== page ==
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An Estonian Choir Channels Emily Brontë's Windswept Blues

The Grammy-winning Estonian Philharmonic Chamber Choir's new album is devoted to music by compatriot Tõnu Kõrvits.
Courtesy of the artists
The Grammy-winning Estonian Philharmonic Chamber Choir's new album is devoted to music by compatriot Tõnu Kõrvits.

Most people love to sing, but in Estonia, they take their singing very seriously. At the Estonian Song Festivals, for example, over 30 thousand singers routinely show up to form one gigantic chorus. Among the Baltic country's smaller, professional vocal ensembles, the Grammy-winning Estonian Philharmonic Chamber Choir is considered one of the world's best. When the group releases a new album, fans of choral music listen up.

The choir comprises just over two dozen voices, but those voices can produce a complex blend of sounds that is luminous, supple and surprisingly strong. The group can sing Gregorian chant, Mozart or Stravinsky just fine, but throughout its three-decade history, the choir has earned its stripes singing new music.

For this new album, Moorland Elegies, the music is homegrown. Composer Tõnu Kõrvits, one of Estonia's rising stars, can pare the choir down to wisps of smoke or paint with bold, swirling, van Gogh-like strokes.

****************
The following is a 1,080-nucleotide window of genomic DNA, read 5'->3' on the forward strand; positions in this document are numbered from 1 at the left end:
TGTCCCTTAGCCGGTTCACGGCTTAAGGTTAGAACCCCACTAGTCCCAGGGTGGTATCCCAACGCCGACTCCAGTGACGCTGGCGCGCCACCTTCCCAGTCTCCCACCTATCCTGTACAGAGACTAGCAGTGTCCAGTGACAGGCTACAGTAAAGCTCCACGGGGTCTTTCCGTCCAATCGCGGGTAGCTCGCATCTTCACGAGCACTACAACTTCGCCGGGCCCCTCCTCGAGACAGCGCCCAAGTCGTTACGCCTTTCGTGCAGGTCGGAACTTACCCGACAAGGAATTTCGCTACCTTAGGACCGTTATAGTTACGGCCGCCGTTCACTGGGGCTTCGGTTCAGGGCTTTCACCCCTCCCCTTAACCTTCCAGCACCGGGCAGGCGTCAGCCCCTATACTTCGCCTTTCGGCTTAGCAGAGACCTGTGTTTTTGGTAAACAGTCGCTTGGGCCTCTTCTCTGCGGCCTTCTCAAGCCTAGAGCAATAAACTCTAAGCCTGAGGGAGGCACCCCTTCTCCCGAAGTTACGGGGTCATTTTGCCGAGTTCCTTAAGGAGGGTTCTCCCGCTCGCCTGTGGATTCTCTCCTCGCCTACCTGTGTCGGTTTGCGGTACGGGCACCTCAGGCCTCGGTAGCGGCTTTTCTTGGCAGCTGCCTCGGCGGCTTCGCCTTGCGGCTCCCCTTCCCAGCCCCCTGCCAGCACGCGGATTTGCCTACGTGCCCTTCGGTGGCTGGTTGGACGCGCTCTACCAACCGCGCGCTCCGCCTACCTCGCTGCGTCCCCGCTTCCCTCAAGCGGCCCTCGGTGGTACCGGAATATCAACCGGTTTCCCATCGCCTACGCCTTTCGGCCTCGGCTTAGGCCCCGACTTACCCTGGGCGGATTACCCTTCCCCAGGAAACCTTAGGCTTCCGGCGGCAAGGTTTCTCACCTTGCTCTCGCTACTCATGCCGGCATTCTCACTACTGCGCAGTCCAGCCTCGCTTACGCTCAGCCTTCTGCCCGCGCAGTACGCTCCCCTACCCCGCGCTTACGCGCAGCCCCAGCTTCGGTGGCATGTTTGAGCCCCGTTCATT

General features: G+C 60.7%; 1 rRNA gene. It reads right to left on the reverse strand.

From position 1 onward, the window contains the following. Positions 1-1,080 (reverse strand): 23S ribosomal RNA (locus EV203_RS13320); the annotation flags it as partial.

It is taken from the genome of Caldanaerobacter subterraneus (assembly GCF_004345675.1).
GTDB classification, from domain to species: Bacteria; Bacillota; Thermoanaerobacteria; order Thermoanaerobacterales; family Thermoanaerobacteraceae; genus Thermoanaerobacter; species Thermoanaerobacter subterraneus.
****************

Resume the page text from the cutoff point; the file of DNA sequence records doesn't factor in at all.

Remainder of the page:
Raising voices in song is central to Estonians. In the summer of 1988, 100,000 people gathered for five nights to sing patriotic and protest songs aimed at the Soviet Union. Those long nights of song were a key part of a movement that won Estonian independence three years later.

The only protest songs on this new album, however, are aimed at love's misfortunes. The texts are by Emily Brontë, the English author who, at age 29, published Wuthering Heights. Like her novel, these poems are haunted by shadowy, windswept moors and coiled emotions. Kõrvits' music follows suit.

Brontë's words, of course, propel the stories in these songs — stories of love gone cold and restless moonlit nights. But the strings, closely miked in these agile performances by the Tallinn Chamber Orchestra, seem to form a character of their own. They can toll like bells or float with gauzy impressionism and, when they swim together with the choir, it can be tough to tell the two apart.

Kõrvits is not afraid to push the singers into unconventional textures. In the song "She Dried Her Tears," Brontë's poem portrays a woman weeping at midnight. In the music, male voices intertwine to conjure her sobbing. It's just the right amount of gothic melodrama.

Whether it's thousands of voices or just two dozen, when they rise together in song something powerful can happen. Like on this album, where the fertile imaginations of a young Estonian composer and a long-gone English author intersect to produce a few moments of magic.

Copyright 2022 NPR. To see more, visit https://www.npr.org.

Corrected: July 6, 2017 at 12:00 AM EDT
An earlier summary of this story referred to Emily Brontë as an 18th century writer. In fact, she lived in the 19th century.
Tom Huizenga is a producer for NPR Music. He contributes a wide range of stories about classical music to NPR's news programs and is the classical music reviewer for All Things Considered. He appears regularly on NPR Music podcasts and founded NPR's classical music blog Deceptive Cadence in 2010.